How did a female teacher come to be raped at an Arizona prison teacher and why did prison officials decline an internal review?
A female teacher has come to be stabbed and raped at an Arizona prison after being left alone in a room full of sex offenders.
Accused of stabbing and raping the woman is Jacob Harvey who during the incident stabbed the teacher with a pen in the head before forcing her to the ground and raping her.
The crime which recently released documents came to reveal happened on January 30th at the Eyman prison’s Meadows Unit, which houses about 1,300 rapists, child molesters and other sex offenders.
The teacher, who cannot be identified for legal reasons, tells Associated Press was administering a high school equivalency test to about a half-dozen inmates in a classroom with no guard nearby and only a radio to summon help.
After the last of the other inmates left, Jacob Harvey asked the teacher if she could open the bathroom and then attacked her.
The teacher told investigators that she screamed for help, but no one came.
Afterward, Harvey tried to use her radio to call for help. It had apparently been changed to a channel the unit’s guards didn’t use, so Harvey let the woman use a phone, according to the reports.
Why detailed revelations of the crime came to be revealed just now has yet to be disclosed.
Carl ToersBijns, a former deputy warden at the prison, the UK’s dailymail tells the assault highlights chronic understaffing and lax security policies that put staff members at risk.
‘Here you’ve got a guy that commits a hell of a crime … and he’s put into an environment that actually gives him an opportunity to do his criminality because of a lack of staffing,’ said ToersBijns, who was deputy warden at the Eyman prison in Florence until retiring in 2010 and oversaw the Meadows Unit for 19 months.
State prison officials though dismiss the concerns.
They say the assault at the prison is a risk that comes with the job of overseeing violent prison inmates.
Harvey was in the first year of a 30-year sentence for raping a Glendale woman in November 2011. Just 17 at the time, he had knocked on the woman’s door in the middle of the day, asked for a drink of water, then forced his way inside, where he repeatedly raped and beat her while her 2-year-old child was in the apartment.
He fled naked when the woman’s roommate arrived home. He would later plead guilty to the crime after DNA evidence connected him to the crime.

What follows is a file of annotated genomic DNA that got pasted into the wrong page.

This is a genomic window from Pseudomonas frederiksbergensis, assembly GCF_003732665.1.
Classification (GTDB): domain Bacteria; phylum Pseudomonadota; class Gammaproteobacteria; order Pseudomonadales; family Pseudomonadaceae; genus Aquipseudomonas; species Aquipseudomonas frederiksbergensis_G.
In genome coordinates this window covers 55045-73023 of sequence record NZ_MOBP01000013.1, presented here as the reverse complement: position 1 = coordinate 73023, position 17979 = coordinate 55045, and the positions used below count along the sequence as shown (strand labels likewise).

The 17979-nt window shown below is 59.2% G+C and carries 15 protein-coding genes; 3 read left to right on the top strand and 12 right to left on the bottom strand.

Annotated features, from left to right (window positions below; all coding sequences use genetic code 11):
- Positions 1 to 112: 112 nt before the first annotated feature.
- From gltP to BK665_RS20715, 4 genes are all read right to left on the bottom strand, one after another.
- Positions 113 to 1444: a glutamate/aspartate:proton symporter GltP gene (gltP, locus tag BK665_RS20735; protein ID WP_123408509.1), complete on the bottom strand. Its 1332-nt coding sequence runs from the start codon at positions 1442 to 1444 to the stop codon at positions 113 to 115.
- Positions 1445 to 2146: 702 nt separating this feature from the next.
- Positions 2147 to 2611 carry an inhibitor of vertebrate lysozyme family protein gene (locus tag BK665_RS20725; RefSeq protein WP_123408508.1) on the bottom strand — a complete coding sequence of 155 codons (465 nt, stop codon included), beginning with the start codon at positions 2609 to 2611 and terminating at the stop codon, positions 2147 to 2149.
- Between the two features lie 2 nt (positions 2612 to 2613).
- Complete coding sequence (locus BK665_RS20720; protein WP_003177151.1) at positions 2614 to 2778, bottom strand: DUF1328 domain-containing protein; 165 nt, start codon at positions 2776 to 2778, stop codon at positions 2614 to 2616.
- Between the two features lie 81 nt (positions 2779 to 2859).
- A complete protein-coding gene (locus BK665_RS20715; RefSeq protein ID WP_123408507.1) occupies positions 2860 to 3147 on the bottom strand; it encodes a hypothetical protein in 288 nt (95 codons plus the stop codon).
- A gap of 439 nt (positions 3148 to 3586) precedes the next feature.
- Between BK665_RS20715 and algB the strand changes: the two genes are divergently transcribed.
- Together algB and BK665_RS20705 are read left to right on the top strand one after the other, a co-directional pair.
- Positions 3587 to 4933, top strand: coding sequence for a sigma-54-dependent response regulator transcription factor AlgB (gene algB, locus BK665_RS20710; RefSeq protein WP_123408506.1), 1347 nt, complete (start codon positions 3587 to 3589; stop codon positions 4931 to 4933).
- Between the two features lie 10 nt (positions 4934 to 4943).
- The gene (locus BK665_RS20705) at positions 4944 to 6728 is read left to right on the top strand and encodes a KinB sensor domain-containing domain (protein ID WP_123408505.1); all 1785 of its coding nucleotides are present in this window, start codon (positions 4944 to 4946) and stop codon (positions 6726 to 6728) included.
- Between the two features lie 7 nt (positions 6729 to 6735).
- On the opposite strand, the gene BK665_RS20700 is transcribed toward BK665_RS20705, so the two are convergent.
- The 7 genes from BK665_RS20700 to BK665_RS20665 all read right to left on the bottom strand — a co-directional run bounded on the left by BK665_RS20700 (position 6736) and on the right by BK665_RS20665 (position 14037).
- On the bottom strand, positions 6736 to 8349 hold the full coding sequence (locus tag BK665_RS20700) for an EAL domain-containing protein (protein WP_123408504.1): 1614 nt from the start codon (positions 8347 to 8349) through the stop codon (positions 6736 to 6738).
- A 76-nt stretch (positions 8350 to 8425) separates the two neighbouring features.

Harvey was initially classified as a “Class 4” security risk, one notch lower than the highest level. Six months later, despite violating prison rules at least once, he was reclassified at a lower level.
Since the incident, Department of Corrections spokesman Doug Nick told classrooms at prisons across the state are having cameras installed.
But he said no administrative investigation was launched because there was no need, and no one was disciplined.
He said all prisons are dangerous places and staff are trained accordingly.
‘This is an assault that reflects the fact that inmates in our system often act out violently, and it is the inmate suspect who is responsible for this despicable act,’ he said.
Nick also said that not having a guard in classrooms or nearby ‘follows accepted corrections practices nationwide.’
Nevertheless Carolyn Eggleston, a professor at California State University, and the director of the university’s Correctional and Alternative Education Program disputes Nick’s statements, telling: ‘I have to say, I don’t find that consistent with standards.’
‘In a sex offender unit, especially, they should be counting the people leaving the classroom. They just should. And there should be somebody, not in the class … but there should be somebody in proximity so they can help monitor that.’
The woman, who was not critically injured, has filed a worker’s compensation claim against the state and did not want to comment on case.
ToersBijns, who is an advocate for prison safety and believes understaffing has put state prison staff at risk, said multiple errors likely led to the assault, including not having video cameras in the classroom, a lack of checks on civilian staff and use of an outdated classification system for inmates that led to a violent predator being misidentified as a relatively low-level threat.
After the attack, Harvey was calm when confronted in the classroom, refused to talk to investigators and asked for a lawyer.
Since being charged with sexual assault, Jacob Harvey was convicted in a prison administrative hearing of sexually assaulting a staff member as well as assaulting a prison employee, although records don’t show any details.
His security classification was raised two levels, to the highest, nearly three months after the teacher was assaulted.